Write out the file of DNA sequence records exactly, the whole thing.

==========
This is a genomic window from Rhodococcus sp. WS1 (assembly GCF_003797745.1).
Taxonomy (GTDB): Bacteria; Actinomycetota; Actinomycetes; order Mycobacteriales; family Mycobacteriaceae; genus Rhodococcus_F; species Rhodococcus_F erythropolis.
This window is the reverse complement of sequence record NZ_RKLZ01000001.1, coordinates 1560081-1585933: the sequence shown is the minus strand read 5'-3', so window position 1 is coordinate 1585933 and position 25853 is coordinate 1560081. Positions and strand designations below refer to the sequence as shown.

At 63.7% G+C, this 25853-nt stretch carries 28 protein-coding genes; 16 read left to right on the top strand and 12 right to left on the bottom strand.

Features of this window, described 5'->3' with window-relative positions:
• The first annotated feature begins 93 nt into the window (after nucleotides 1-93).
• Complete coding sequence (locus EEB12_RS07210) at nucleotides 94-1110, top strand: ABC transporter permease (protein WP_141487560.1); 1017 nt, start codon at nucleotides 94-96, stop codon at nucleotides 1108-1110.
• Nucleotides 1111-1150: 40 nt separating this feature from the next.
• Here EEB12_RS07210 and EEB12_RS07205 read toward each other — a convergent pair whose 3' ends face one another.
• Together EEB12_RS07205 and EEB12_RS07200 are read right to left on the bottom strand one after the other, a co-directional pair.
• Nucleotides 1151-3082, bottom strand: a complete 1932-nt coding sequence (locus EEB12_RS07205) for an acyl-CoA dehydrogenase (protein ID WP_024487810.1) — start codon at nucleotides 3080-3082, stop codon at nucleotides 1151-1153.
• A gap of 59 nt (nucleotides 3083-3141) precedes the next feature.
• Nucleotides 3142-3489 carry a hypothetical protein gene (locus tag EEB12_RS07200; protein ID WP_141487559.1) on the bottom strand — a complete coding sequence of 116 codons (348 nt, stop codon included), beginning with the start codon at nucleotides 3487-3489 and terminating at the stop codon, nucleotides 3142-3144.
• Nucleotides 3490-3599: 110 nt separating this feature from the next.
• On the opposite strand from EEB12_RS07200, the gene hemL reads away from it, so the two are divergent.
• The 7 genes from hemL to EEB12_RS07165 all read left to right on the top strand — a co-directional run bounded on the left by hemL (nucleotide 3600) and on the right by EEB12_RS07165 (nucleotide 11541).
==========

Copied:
This is a genomic window from Rhodococcus sp. WS1 (assembly GCF_003797745.1).
Taxonomy (GTDB): Bacteria; Actinomycetota; Actinomycetes; order Mycobacteriales; family Mycobacteriaceae; genus Rhodococcus_F; species Rhodococcus_F erythropolis.
This window is the reverse complement of sequence record NZ_RKLZ01000001.1, coordinates 1560081-1585933: the sequence shown is the minus strand read 5'-3', so window position 1 is coordinate 1585933 and position 25853 is coordinate 1560081. Positions and strand designations below refer to the sequence as shown.

At 63.7% G+C, this 25853-nt stretch carries 28 protein-coding genes; 16 read left to right on the top strand and 12 right to left on the bottom strand.

Features of this window, described 5'->3' with window-relative positions:
• The first annotated feature begins 93 nt into the window (after nucleotides 1-93).
• Complete coding sequence (locus EEB12_RS07210) at nucleotides 94-1110, top strand: ABC transporter permease (protein WP_141487560.1); 1017 nt, start codon at nucleotides 94-96, stop codon at nucleotides 1108-1110.
• Nucleotides 1111-1150: 40 nt separating this feature from the next.
• Here EEB12_RS07210 and EEB12_RS07205 read toward each other — a convergent pair whose 3' ends face one another.
• Together EEB12_RS07205 and EEB12_RS07200 are read right to left on the bottom strand one after the other, a co-directional pair.
• Nucleotides 1151-3082, bottom strand: a complete 1932-nt coding sequence (locus EEB12_RS07205) for an acyl-CoA dehydrogenase (protein ID WP_024487810.1) — start codon at nucleotides 3080-3082, stop codon at nucleotides 1151-1153.
• A gap of 59 nt (nucleotides 3083-3141) precedes the next feature.
• Nucleotides 3142-3489 carry a hypothetical protein gene (locus tag EEB12_RS07200; protein ID WP_141487559.1) on the bottom strand — a complete coding sequence of 116 codons (348 nt, stop codon included), beginning with the start codon at nucleotides 3487-3489 and terminating at the stop codon, nucleotides 3142-3144.
• Nucleotides 3490-3599: 110 nt separating this feature from the next.
• On the opposite strand from EEB12_RS07200, the gene hemL reads away from it, so the two are divergent.
• The 7 genes from hemL to EEB12_RS07165 all read left to right on the top strand — a co-directional run bounded on the left by hemL (nucleotide 3600) and on the right by EEB12_RS07165 (nucleotide 11541).